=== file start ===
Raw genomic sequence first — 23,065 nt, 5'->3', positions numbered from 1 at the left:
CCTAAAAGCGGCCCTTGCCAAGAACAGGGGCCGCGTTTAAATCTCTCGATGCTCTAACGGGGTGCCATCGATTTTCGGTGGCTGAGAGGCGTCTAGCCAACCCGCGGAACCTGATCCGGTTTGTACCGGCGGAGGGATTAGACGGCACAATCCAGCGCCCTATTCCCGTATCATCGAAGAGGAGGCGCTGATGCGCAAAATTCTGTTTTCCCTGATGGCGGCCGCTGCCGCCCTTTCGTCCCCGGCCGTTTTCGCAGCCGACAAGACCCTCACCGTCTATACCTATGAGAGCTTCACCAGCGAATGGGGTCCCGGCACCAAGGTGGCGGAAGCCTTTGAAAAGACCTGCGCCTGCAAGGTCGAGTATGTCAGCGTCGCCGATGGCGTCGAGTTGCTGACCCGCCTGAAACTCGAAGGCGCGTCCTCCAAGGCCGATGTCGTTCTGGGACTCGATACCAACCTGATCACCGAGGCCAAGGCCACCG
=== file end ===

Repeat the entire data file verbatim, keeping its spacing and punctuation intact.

Raw genomic sequence first — 23,065 nt, 5'->3', positions numbered from 1 at the left:
CCTAAAAGCGGCCCTTGCCAAGAACAGGGGCCGCGTTTAAATCTCTCGATGCTCTAACGGGGTGCCATCGATTTTCGGTGGCTGAGAGGCGTCTAGCCAACCCGCGGAACCTGATCCGGTTTGTACCGGCGGAGGGATTAGACGGCACAATCCAGCGCCCTATTCCCGTATCATCGAAGAGGAGGCGCTGATGCGCAAAATTCTGTTTTCCCTGATGGCGGCCGCTGCCGCCCTTTCGTCCCCGGCCGTTTTCGCAGCCGACAAGACCCTCACCGTCTATACCTATGAGAGCTTCACCAGCGAATGGGGTCCCGGCACCAAGGTGGCGGAAGCCTTTGAAAAGACCTGCGCCTGCAAGGTCGAGTATGTCAGCGTCGCCGATGGCGTCGAGTTGCTGACCCGCCTGAAACTCGAAGGCGCGTCCTCCAAGGCCGATGTCGTTCTGGGACTCGATACCAACCTGATCACCGAGGCCAAGGCCACCG